Your Credit Rights
A Summary of Your Rights Under the Fair Credit Reporting Act
The Fair Credit Reporting Act (FCRA) promotes the accuracy, fairness, and privacy of information in the files of consumer reporting agencies. There are many types of consumer reporting agencies, including credit bureaus that gather and sell information about your creditworthiness to creditors, employers, landlords, and other businesses. The FCRA gives you specific rights, which are summarized below. You may have additional rights under state law. For more information, go to www.ftc.gov/credit, or write to: Consumer Response Center, Federal Trade Commission, 600 Pennsylvania Ave. N.W., Washington, D.C. 20580.
You must be told if information in your file has been used against you.
Anyone who uses information from a consumer reporting agency to deny your application for credit, insurance, or employment – or take another adverse action against you – must tell you and give you the name, address, and phone number of the agency that provided the information.
You can find out what is in your file.
At any time, you may request and obtain your report from a consumer reporting agency. You will be asked to provide proper identification, which may include your Social Security number. In many cases the report will be free. You are entitled to free reports if a person has taken adverse action against you because of information in a report; if you are the victim of identify theft; if you are the victim of fraud; if you are on public assistance; or if you are unemployed but expect to apply for employment within 60 days. In addition, you are entitled to one free report every twelve months from each of the nationwide credit bureaus and from some specialized consumer reporting agencies. See www.ftc.gov/credit for details about how to obtain your free report.
You have a right to know your credit score.
Credit scores are numerical summaries of a consumer’s creditworthiness based on information from consumer reports. For a fee, you may get your credit score. For more information, click on www.ftc.gov/credit. In some mortgage transactions, you will get credit score information without charge.
You can dispute inaccurate information with the consumer reporting agency.
If you tell a consumer reporting agency that your file has inaccurate information, the agency must take certain steps to investigate unless your dispute is frivolous. For an explanation of dispute procedures, go to www.ftc.gov/credit.
Inaccurate information must be corrected or deleted.
A consumer reporting agency or furnisher must remove or correct information verified as inaccurate, usually within 30 days after you dispute it. However, a consumer reporting agency may continue to report negative data that it verifies as being accurate.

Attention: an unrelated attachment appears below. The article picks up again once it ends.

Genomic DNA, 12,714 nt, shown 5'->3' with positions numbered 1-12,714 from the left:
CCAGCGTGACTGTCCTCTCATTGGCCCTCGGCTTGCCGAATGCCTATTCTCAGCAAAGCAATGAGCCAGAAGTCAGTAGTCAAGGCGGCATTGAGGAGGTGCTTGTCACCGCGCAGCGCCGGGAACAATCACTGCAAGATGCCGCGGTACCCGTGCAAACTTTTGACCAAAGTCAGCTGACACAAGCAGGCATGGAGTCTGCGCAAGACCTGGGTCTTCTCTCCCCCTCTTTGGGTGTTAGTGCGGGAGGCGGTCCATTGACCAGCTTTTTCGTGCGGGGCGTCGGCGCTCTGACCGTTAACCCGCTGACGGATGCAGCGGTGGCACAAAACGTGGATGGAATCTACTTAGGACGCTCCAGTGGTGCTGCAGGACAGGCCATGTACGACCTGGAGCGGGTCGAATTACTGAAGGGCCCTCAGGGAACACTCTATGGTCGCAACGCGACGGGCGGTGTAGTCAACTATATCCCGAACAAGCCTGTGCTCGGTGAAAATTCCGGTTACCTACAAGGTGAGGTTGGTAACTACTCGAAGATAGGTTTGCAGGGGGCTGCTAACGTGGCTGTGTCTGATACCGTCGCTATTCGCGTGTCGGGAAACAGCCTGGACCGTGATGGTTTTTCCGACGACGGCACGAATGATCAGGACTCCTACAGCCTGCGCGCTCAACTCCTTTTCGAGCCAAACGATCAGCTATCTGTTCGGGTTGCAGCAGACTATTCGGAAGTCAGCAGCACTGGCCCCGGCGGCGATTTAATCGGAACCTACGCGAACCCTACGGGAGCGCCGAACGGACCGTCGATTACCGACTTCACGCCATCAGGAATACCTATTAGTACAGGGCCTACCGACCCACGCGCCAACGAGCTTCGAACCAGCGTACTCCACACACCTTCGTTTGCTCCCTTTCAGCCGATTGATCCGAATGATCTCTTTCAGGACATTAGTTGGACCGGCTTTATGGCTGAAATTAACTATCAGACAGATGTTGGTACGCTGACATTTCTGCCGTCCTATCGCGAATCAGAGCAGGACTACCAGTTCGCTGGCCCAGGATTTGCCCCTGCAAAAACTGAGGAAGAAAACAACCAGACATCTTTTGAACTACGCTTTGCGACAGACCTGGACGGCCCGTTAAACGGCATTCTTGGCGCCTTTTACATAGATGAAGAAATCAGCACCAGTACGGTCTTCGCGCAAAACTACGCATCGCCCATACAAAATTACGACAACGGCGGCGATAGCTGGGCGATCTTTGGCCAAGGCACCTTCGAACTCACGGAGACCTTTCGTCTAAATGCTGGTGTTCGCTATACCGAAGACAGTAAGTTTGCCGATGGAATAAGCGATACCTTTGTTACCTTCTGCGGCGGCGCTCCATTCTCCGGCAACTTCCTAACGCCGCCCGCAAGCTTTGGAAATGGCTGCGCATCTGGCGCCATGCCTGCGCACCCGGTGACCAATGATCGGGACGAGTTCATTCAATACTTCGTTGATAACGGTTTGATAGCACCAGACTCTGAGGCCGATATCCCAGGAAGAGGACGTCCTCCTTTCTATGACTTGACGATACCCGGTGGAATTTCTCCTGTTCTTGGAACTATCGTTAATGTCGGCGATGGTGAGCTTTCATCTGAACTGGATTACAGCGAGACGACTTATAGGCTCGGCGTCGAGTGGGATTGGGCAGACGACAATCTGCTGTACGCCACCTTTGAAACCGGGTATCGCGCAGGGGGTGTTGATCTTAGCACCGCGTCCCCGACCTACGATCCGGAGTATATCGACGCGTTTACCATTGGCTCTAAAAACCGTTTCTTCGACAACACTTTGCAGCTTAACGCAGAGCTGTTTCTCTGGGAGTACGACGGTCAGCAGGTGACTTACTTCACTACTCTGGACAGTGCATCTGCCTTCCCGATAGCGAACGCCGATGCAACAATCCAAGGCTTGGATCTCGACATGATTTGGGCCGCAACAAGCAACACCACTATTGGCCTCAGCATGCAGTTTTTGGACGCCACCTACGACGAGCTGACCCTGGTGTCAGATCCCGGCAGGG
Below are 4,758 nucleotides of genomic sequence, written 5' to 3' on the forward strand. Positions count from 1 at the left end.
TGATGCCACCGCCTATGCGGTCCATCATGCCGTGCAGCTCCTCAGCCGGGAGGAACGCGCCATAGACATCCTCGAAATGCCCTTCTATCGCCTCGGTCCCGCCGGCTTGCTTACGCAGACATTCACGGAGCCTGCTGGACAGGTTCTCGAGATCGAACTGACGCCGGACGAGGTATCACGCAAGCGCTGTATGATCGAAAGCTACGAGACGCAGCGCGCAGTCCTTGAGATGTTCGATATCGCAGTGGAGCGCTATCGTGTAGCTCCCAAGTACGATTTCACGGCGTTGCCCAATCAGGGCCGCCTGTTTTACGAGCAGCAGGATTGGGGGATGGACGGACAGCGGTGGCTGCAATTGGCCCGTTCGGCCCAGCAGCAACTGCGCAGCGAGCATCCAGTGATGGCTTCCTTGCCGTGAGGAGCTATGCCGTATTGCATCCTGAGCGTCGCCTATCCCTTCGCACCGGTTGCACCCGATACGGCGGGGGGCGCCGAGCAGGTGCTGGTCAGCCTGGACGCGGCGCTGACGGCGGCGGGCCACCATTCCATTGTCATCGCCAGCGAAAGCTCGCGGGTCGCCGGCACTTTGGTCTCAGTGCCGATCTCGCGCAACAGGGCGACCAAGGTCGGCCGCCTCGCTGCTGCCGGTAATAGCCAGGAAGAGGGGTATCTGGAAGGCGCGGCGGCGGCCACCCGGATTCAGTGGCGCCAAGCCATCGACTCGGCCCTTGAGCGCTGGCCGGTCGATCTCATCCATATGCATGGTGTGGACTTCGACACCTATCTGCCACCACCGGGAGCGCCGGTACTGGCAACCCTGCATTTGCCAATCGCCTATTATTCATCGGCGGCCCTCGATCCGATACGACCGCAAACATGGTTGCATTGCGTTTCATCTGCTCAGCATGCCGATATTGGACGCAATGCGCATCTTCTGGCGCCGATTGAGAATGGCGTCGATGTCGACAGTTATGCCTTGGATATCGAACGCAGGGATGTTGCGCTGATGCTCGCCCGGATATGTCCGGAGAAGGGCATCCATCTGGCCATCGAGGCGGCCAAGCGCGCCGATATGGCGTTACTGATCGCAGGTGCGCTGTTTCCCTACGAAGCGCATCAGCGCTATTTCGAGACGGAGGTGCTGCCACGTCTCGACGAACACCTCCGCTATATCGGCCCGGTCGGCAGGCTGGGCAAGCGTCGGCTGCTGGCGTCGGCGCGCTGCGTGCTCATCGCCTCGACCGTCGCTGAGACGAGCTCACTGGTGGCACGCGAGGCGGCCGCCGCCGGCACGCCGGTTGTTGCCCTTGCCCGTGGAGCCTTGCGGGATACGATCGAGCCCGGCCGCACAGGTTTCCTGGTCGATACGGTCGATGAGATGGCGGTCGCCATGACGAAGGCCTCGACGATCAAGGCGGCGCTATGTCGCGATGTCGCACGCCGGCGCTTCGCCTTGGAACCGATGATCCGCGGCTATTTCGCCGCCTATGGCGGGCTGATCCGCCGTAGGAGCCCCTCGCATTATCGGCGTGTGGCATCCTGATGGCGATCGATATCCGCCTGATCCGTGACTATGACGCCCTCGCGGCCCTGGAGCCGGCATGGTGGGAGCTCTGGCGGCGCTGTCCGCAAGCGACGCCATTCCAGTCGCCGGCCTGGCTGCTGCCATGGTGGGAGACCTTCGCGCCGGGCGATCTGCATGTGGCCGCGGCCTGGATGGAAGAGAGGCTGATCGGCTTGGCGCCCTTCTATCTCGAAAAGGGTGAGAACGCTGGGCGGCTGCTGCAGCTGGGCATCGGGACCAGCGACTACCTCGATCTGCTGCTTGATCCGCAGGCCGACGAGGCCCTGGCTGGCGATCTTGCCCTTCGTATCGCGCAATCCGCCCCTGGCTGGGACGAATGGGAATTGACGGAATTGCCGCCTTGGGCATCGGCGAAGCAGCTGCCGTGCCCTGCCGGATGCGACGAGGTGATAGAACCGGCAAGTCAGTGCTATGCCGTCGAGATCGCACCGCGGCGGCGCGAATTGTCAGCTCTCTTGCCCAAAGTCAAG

Outdated negative information may not be reported.
In most cases, a consumer reporting agency may not report negative information that is more than seven years old, or bankruptcies that are more than 10 years old.
Access to your file is limited.
A consumer reporting agency may provide information about you only to people with a valid need as determined by the FCRA — usually to consider an application with a creditor, insurer, employer, landlord, or other business.
Identity theft victims and active duty military personnel have additional rights.
Victims of identity theft have new rights under the FCRA. Active-duty military personnel who are away from their regular duty station may file “active duty” alerts to help prevent identity theft. For more information, visit www.ftc.gov/credit.
Your consent is required for reports that are provided to employers.
A consumer reporting agency may not give out information about you to your employer, or potential employer, without your written consent. Blanket consent may be given at the time of employment or later.
You may choose to remove your name from consumer reporting agency lists for unsolicited credit and insurance offers.
These offers must include a toll-free phone number you can call if you choose to take your name and address off lists in the future.
You may seek damages from violators.
If a consumer reporting agency, a user of consumer reports, or, in some cases, a furnisher of information to a consumer reporting agency violates the FCRA, you may sue them in state or federal court. The FCRA gives several federal agencies authority to enforce the FCRA: